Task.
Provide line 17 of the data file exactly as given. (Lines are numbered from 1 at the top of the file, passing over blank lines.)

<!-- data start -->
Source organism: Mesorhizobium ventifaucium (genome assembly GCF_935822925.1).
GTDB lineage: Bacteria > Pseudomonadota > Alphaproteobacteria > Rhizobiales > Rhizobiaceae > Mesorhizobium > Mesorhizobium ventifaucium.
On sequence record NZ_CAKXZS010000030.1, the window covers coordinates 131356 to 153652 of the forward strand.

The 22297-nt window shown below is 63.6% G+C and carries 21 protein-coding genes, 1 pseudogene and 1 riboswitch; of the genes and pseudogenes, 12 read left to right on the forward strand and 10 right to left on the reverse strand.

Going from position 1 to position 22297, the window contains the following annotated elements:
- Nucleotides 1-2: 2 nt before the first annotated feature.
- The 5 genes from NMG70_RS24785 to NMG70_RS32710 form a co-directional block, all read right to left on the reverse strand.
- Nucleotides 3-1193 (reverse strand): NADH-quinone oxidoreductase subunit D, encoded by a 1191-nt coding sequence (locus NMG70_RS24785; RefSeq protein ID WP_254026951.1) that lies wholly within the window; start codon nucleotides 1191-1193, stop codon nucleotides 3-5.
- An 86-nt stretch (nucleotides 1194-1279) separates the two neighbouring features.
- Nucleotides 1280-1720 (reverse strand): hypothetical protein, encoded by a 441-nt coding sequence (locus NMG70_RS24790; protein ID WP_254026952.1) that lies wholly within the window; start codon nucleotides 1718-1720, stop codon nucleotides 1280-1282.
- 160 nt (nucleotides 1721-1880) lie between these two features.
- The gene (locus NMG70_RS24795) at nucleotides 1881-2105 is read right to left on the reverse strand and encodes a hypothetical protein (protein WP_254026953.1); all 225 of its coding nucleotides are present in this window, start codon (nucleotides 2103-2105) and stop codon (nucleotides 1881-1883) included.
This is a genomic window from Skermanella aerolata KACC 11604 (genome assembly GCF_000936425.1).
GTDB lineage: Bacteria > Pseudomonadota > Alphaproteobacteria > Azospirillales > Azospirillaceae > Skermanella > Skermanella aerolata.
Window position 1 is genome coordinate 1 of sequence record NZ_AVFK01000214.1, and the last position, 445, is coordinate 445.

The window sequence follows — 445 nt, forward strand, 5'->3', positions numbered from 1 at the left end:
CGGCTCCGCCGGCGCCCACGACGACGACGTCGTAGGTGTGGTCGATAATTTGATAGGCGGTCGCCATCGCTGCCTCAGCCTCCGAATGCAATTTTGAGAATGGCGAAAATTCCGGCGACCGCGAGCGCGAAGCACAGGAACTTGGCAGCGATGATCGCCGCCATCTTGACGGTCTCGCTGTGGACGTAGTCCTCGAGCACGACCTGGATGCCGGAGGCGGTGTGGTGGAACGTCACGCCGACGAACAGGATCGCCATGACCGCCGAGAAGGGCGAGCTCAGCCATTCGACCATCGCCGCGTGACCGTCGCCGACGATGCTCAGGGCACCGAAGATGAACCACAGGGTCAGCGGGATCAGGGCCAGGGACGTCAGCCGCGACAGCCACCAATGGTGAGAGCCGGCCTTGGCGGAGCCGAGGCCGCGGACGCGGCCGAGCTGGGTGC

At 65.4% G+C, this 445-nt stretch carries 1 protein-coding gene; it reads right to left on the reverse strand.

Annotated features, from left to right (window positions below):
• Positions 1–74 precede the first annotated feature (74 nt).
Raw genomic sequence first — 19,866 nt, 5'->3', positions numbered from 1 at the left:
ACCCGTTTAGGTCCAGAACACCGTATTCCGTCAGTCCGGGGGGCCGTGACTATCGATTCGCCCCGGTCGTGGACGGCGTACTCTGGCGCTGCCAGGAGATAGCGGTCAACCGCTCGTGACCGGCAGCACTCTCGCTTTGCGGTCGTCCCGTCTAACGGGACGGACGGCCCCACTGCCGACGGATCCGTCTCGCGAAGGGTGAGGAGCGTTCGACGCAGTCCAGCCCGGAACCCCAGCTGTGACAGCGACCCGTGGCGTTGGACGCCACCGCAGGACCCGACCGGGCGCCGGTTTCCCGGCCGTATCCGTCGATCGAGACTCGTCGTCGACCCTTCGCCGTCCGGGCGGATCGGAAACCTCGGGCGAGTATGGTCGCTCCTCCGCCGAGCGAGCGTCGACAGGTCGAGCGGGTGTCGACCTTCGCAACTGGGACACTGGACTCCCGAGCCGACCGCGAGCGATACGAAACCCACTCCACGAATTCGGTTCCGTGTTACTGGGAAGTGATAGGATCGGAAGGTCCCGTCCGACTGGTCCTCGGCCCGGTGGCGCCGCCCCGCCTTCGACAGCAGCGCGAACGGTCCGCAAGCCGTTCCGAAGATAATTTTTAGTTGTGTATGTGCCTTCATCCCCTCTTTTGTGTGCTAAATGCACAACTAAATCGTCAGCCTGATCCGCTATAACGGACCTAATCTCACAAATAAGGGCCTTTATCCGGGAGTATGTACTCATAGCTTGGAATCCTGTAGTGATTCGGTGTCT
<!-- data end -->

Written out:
CGGCTCCGCCGGCGCCCACGACGACGACGTCGTAGGTGTGGTCGATAATTTGATAGGCGGTCGCCATCGCTGCCTCAGCCTCCGAATGCAATTTTGAGAATGGCGAAAATTCCGGCGACCGCGAGCGCGAAGCACAGGAACTTGGCAGCGATGATCGCCGCCATCTTGACGGTCTCGCTGTGGACGTAGTCCTCGAGCACGACCTGGATGCCGGAGGCGGTGTGGTGGAACGTCACGCCGACGAACAGGATCGCCATGACCGCCGAGAAGGGCGAGCTCAGCCATTCGACCATCGCCGCGTGACCGTCGCCGACGATGCTCAGGGCACCGAAGATGAACCACAGGGTCAGCGGGATCAGGGCCAGGGACGTCAGCCGCGACAGCCACCAATGGTGAGAGCCGGCCTTGGCGGAGCCGAGGCCGCGGACGCGGCCGAGCTGGGTGC